And, if it’s one of those times when we just aren’t going to make it on time, at least some of us aren’t late.

~7~

Now, arriving?

We don’t have a routine for that. We just kind of all tumble out of the Tahoe and hope for the best.

It seems to work. Most of the time.

For more Quick Takes, visit Kelly at This Ain’t The Lyceum.

Over the Moon Link Party
Sweet Little Ones

Blended Life Happy Wife

How to Win a Soda Bread Competition in 7 Easy Steps

This is the true story of how, a couple of years ago, I became a gold medal champion in an Irish soda bread competition, with helpful tips so that you, too, can bring home that coveted award!

~1~

Have a kid or two in Irish dance. I don’t know if the competition will let you in if nobody’s dancing, though I suppose it never hurts to ask.

We’ve had kids in Irish dance for nearly a decade now, so I had my ticket in!

~2~

Research.

Once I was in, I wasn’t doing this halfway. No sir. I wanted to do my dancer proud. I did extensive, careful research on the history of Irish soda bread, variations on the recipe, and what constitutes “proper” and “improper” soda bread. I love food, and especially the history of regional foods, so this was going to be awesome.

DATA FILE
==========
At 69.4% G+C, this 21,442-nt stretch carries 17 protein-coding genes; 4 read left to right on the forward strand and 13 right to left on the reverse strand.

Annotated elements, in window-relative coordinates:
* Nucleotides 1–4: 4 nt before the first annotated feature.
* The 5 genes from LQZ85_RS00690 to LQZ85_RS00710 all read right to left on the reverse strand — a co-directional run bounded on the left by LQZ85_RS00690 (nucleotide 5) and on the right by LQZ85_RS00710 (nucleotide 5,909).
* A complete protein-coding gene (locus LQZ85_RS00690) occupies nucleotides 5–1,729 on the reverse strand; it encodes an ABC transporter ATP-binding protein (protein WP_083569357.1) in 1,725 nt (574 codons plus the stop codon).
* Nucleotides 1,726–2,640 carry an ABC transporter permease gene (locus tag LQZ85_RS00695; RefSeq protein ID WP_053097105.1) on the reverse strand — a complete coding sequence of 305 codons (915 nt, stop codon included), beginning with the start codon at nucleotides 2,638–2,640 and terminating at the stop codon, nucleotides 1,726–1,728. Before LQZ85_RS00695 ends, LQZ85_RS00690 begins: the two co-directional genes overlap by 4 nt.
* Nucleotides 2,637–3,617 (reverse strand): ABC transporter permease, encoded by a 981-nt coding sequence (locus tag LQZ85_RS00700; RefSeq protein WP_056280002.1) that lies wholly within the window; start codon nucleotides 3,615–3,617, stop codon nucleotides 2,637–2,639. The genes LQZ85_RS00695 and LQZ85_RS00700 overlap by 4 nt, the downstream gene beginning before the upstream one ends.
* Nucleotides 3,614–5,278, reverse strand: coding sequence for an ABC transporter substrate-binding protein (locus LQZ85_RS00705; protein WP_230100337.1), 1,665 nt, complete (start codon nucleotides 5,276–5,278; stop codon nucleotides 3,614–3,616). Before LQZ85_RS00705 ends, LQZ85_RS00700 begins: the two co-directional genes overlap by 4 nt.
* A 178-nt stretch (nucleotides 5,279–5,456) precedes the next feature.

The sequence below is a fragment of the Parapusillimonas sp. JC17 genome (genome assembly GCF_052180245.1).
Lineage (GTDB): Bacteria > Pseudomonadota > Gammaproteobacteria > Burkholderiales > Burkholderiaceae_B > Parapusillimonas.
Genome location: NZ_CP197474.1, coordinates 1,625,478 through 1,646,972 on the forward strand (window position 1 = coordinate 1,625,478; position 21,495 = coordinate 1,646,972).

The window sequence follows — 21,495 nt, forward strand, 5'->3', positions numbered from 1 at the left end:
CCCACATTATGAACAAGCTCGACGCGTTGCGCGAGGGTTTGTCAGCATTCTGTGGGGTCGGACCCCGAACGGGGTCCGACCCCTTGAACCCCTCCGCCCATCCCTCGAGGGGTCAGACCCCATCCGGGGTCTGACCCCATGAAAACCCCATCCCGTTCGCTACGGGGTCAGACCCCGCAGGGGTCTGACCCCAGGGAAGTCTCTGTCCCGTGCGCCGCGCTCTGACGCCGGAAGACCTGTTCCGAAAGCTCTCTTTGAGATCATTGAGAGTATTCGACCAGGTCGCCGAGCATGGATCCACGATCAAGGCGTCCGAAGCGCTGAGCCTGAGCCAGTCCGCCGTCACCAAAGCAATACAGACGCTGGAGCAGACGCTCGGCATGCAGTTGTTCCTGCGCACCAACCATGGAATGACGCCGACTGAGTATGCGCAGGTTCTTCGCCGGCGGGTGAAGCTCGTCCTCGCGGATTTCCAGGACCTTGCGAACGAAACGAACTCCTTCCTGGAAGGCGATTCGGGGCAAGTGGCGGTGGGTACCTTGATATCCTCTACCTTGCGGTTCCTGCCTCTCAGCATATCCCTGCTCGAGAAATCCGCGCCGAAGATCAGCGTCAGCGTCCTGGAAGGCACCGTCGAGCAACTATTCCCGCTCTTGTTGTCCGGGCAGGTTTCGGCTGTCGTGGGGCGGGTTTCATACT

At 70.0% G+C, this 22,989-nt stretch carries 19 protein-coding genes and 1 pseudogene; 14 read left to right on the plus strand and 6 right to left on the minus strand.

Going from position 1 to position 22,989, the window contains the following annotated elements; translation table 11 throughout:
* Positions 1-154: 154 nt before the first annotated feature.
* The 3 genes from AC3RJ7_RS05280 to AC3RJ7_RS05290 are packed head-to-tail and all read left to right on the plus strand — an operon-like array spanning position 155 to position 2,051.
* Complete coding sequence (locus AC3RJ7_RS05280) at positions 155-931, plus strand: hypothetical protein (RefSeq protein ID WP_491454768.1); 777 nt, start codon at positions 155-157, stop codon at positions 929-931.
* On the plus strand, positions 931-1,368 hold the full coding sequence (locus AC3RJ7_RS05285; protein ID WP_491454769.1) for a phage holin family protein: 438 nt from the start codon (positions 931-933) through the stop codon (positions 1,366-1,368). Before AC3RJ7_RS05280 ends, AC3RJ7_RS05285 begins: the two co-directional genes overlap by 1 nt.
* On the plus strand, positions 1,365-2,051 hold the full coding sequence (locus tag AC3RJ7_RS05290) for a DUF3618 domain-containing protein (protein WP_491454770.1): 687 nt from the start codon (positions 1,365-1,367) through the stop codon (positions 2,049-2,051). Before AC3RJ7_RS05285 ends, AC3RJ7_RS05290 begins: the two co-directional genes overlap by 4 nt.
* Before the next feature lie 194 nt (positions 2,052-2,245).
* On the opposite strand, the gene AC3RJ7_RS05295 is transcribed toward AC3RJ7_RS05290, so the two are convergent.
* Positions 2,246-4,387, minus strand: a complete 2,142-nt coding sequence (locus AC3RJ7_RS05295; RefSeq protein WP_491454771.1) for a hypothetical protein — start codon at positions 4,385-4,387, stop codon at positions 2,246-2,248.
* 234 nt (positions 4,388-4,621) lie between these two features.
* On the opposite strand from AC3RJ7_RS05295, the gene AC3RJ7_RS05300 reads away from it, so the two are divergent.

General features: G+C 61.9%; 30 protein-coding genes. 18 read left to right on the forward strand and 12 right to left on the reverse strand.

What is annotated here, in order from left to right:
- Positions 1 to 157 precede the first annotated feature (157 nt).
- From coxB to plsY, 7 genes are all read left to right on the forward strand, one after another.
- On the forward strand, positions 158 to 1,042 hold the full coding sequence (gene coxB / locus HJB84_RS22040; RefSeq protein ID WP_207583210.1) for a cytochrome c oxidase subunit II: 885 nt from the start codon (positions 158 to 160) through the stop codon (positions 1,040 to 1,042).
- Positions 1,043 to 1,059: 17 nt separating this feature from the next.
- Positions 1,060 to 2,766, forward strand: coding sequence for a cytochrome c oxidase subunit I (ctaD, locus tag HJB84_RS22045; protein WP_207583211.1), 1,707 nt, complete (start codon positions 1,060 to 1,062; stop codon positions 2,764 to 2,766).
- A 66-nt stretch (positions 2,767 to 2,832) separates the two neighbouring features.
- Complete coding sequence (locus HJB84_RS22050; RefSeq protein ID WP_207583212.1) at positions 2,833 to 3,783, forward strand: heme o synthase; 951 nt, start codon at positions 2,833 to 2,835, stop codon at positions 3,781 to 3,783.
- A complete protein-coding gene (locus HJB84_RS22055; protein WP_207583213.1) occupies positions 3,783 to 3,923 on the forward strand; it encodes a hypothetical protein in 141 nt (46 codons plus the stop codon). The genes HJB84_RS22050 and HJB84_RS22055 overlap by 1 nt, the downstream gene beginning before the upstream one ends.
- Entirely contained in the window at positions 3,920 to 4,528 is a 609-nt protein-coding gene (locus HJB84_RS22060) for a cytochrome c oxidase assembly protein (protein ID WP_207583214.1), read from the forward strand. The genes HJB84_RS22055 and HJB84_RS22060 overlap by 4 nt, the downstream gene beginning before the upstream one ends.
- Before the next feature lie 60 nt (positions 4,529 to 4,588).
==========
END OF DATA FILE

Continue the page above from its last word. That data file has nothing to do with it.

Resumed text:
My research led me to The Society for the Preservation of Irish Soda Bread. Here I learned that Proper Soda Bread is made with “flour, salt, baking soda, and buttermilk. Anything else makes it a tea cake.”

Perfect. No rookie mistakes at MY first soda bread competition!

~3~

Shop.

Proper ingredients are essential. So, I actually bought some buttermilk, instead of just souring milk with vinegar like usual.